Such defendants are subject to arguably “truncated procedures.”[13] In 2009, the Ninth Circuit held that a failure to personally address each defendant was a violations of the Federal Rules of Criminal Procedure.[14] However, what exactly a personal address requires is far from clear. Judges are left to determine what constitutes a personal address in part because there is no clear and ubiquitous administrative structure in place. Attorneys and defendants may of course request an individualized colloquy to satisfy a personal address by the court.


In 2011, the Ninth Circuit found that a plea hearing involving multiple defendants did not  violate constitutional due process requirements.[15] Other jurisdictions have warned against the use of en masse pleas,[16] cautioning that while such proceedings are not per se illegal or invalid, they should not be a court’s preference.[17]


However, a defendant may prefer a group plea. Group pleas can reduce the number of hours spent in the courtroom, the number of hours billed by an attorney, and the number of hours spent away from work. One can also envision a recidivist, presumably familiar with the criminal justice system, who prefers truncated procedure given they competently understand what is at stake.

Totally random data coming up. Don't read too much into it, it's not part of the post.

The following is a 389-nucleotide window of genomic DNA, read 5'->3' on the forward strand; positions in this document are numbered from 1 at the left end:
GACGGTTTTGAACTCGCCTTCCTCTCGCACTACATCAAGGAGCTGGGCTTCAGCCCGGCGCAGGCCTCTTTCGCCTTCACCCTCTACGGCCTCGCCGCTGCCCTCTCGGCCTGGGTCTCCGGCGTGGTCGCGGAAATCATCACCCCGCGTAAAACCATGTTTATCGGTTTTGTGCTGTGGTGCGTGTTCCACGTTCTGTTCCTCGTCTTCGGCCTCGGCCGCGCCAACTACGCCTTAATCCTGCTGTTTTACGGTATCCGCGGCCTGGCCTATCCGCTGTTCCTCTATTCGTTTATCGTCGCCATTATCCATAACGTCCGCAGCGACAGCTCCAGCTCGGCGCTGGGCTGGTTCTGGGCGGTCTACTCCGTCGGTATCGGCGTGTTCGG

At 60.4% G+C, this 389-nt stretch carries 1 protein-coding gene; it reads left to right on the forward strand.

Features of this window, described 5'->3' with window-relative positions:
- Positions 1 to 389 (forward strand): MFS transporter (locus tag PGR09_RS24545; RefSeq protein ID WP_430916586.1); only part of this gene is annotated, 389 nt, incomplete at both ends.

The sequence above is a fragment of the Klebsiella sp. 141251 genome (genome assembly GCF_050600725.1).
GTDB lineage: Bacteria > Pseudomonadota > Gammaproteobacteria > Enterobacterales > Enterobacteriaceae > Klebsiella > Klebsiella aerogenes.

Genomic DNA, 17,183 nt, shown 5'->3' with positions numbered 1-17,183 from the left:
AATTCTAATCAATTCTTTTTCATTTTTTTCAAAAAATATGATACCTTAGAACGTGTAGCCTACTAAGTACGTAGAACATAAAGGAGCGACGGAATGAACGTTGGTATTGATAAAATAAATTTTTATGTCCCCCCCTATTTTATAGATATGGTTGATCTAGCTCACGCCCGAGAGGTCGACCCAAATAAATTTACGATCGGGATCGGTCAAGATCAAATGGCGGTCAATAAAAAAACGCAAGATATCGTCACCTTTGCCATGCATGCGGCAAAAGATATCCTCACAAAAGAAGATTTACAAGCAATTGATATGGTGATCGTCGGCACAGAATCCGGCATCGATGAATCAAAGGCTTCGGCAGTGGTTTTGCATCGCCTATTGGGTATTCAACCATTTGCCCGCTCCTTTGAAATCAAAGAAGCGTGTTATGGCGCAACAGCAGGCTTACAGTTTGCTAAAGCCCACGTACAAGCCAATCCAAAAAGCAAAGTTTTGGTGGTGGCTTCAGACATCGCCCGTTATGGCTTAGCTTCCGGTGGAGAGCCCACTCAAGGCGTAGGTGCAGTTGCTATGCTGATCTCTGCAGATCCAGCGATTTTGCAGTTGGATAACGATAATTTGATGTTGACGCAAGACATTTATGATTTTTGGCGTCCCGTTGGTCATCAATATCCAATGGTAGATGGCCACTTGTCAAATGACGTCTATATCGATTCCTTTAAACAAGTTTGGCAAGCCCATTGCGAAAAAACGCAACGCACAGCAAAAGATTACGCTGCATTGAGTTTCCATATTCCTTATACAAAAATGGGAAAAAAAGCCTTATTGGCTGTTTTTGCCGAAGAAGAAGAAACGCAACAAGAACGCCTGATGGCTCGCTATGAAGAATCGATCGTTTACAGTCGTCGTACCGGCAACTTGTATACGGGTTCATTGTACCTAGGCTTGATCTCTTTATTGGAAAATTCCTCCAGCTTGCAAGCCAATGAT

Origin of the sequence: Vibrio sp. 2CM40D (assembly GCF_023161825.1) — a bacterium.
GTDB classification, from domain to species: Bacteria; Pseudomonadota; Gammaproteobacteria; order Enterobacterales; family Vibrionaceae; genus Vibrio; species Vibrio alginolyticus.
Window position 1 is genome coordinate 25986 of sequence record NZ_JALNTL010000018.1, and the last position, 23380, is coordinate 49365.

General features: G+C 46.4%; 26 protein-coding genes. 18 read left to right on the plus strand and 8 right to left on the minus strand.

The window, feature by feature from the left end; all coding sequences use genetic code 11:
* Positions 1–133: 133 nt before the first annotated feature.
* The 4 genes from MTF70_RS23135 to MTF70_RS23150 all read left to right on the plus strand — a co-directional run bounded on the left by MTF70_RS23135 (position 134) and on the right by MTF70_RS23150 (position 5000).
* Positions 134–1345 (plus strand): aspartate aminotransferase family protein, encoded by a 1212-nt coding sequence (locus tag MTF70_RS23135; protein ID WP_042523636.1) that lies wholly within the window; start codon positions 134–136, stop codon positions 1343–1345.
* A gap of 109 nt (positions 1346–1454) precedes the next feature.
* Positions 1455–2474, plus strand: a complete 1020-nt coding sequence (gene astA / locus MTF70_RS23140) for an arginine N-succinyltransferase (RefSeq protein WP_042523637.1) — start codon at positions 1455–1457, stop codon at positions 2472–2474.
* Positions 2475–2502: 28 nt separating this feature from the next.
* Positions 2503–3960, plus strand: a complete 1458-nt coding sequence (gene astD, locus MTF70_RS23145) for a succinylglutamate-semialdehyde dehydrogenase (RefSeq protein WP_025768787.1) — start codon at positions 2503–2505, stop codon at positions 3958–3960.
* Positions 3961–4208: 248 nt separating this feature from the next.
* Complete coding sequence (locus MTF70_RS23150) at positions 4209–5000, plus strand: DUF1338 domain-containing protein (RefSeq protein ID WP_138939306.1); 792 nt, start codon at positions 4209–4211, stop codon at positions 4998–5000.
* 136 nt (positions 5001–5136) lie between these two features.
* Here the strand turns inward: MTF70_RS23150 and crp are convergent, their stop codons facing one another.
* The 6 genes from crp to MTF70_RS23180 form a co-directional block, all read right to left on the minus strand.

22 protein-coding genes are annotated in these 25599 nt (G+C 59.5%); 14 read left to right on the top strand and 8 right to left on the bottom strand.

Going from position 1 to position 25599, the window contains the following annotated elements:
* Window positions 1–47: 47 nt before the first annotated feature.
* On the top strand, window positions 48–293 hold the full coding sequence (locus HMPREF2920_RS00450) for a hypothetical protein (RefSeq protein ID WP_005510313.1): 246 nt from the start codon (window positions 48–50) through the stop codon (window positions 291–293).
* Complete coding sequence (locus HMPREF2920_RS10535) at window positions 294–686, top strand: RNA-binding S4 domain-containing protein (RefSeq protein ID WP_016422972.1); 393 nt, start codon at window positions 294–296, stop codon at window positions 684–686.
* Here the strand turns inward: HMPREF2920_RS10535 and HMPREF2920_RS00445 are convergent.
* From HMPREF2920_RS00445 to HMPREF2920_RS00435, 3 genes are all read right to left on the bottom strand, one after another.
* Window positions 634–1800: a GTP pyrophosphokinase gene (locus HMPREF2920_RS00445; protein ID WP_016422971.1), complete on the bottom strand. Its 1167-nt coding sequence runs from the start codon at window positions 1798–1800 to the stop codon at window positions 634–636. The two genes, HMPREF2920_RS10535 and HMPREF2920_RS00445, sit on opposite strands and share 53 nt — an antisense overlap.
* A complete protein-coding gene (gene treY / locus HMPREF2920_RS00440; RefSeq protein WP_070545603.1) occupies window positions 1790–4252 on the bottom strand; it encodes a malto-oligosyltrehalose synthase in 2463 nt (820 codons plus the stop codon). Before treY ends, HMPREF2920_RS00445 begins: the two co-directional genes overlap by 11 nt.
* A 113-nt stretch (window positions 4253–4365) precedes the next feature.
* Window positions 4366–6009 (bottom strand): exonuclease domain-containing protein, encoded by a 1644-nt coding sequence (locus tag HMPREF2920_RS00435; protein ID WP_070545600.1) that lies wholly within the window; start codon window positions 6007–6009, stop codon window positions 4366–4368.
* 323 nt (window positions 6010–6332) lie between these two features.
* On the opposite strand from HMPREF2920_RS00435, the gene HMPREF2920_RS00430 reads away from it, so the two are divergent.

However, in light of the concerns surrounding group pleas, courts should exercise their discretion in favor of individualized pleas. Having previously expressed concerns over group pleas, higher courts may feel motivated to act more decisively should group pleas expand unchecked.[18] Similarly, a chief or administrative judge may prophylactically ban, limit, or otherwise constrict such procedures.[19] In order to retain more discretionary autonomy, judges should reserve the group plea procedure for limited situations, such as when defendants expressly prefer group procedure or when a group plea is reasonably necessary given the particular circumstances.


Similarly, a judge may find it appropriate to have defendants to appear together in the case of co-conspirators or necessary accomplices. Another judge may find it appropriate to ask parties to volunteer for group proceedings with the incentive of being processed more quickly. Under these scenarios, defendants are subject to group proceedings for demonstrative effect or by consent – rather than as the raw result of a heavy docket. An added benefit may be that defendants less frequently feel short-changed by the criminal justice system. If nothing else, review courts are less likely to find issues of due process.


The larger concern here is allowing courtrooms to be overburdened to a such a degree that they feel obligated to routinely impose summary group proceedings. Running contrary to the spirit of due process, these proceedings could feasibly end up on the wrong side of a constitutional challenge. A ban or strict limitation on this efficiency measure removes discretion from where it is needed most – in the hands of our trial judges.